September 2016
Volume 57, Issue 12
Open Access
ARVO Annual Meeting Abstract  |   September 2016
Protein changes within the Rho pathway in neuroretinal cells after incubation with POAG serum: Cofilin, Rac1, CDC42 – causes for the effect of ROCK-inhibitors?
Author Affiliations & Notes
  • Madeleine Kiderle
    Department of experimental ophthalmology, Medical center of the Johannes Gutenberg University Mainz, Mainz, Germany
  • Katharina Bell
    Department of experimental ophthalmology, Medical center of the Johannes Gutenberg University Mainz, Mainz, Germany
  • Sebastian Funke
    Department of experimental ophthalmology, Medical center of the Johannes Gutenberg University Mainz, Mainz, Germany
  • Norbert Pfeiffer
    Department of experimental ophthalmology, Medical center of the Johannes Gutenberg University Mainz, Mainz, Germany
  • Franz H Grus
    Department of experimental ophthalmology, Medical center of the Johannes Gutenberg University Mainz, Mainz, Germany
  • Footnotes
    Commercial Relationships   Madeleine Kiderle, None; Katharina Bell, None; Sebastian Funke, None; Norbert Pfeiffer, None; Franz Grus, None
  • Footnotes
    Support  None
Investigative Ophthalmology & Visual Science September 2016, Vol.57, 5635. doi:
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      Madeleine Kiderle, Katharina Bell, Sebastian Funke, Norbert Pfeiffer, Franz H Grus; Protein changes within the Rho pathway in neuroretinal cells after incubation with POAG serum: Cofilin, Rac1, CDC42 – causes for the effect of ROCK-inhibitors?. Invest. Ophthalmol. Vis. Sci. 2016;57(12):5635.

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      © ARVO (1962-2015); The Authors (2016-present)

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Abstract

Purpose : Animal models showed that Rho-kinase inhibitors (ROCK-inhibitors), a new group of molecules under trial for glaucoma therapy, not only lower intraocular pressure but also provide neuroprotection of ganglion cells. The pathophysiology of how Rho-kinases might initiate neuronal cell damage in glaucoma has not been demonstrated yet. In this study we performed protein analysis in a cell culture model on subcellular level by incubating neuroretinal cells with serum of glaucoma patients with primary open angle glaucoma (POAG). Protein changes might be caused by unknown substances in the POAG serum such as antibodies.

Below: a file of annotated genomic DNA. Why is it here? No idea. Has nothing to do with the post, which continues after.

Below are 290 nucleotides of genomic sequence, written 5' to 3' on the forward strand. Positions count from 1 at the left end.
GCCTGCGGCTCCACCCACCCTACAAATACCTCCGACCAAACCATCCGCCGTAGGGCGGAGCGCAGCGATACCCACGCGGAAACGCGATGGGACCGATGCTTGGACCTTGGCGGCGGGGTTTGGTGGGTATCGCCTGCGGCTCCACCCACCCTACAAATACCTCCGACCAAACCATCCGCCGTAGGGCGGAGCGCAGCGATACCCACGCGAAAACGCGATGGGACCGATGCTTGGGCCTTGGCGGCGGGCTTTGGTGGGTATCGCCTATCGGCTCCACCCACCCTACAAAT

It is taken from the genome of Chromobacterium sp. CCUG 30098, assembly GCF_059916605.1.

Methods : Neuroretinal cells (RGC5) were incubated with serum of POAG patients with cataract as well as cataract patients as controls (age- and sex-matched, n=6) for 24h and 48h. After subcellular protein fractionation four protein fractions (cytosolic (F1), membrane (F2), nuclear (F3), cytoskeletal (F4)) were prepared and pooled by fractions (6 samples group) before they were separated through SDS-gelelectrophoresis. Trypsin in-gel digestion was performed and proteins were analyzed using LC-ESI/MS. Evaluation was implemented with Ingenuity Pathway Analysis Software and Panther Classification System.

Results : The Rho-kinase pathway consists of 20 proteins of which 10 proteins were identified (p<0,01) in the POAG and the control group after 24h and after 48h. Among those proteins five were expressed significantly changed (>2-fold) after 24h as well as after 48h. Cofilin showed a movement from the cytoskeleton to the nucleus (CFL1, F3 (48h): 2,254 fold up- regulated, F4 (24h): -9,894 fold down-regulated), Rac1 and CDC42 showed significantly changed expression profiles in the cytosol (RAC1, F1 (48h): -2,976; CDC42, F1 (24h): 2,772)).

Conclusions : Our results show changes of proteins that are part of Rho-kinase pathways. Subcellular changes in the cofilin expression profile (down-regulation in the cytoskeleton, up-regulation in the nucleus) have earlier been awarded a central role in initiating neurodegeneration and apoptosis in neurodegenerative diseases. Rac1 and CDC42 may also play significant roles in cell survival. Hence, these changes, eventually caused by antibodies of POAG serum, may contribute to the pathophysiology of POAG and may be a reason for the neuroprotective effect of ROCK-inhibitors.

This is an abstract that was submitted for the 2016 ARVO Annual Meeting, held in Seattle, Wash., May 1-5, 2016.

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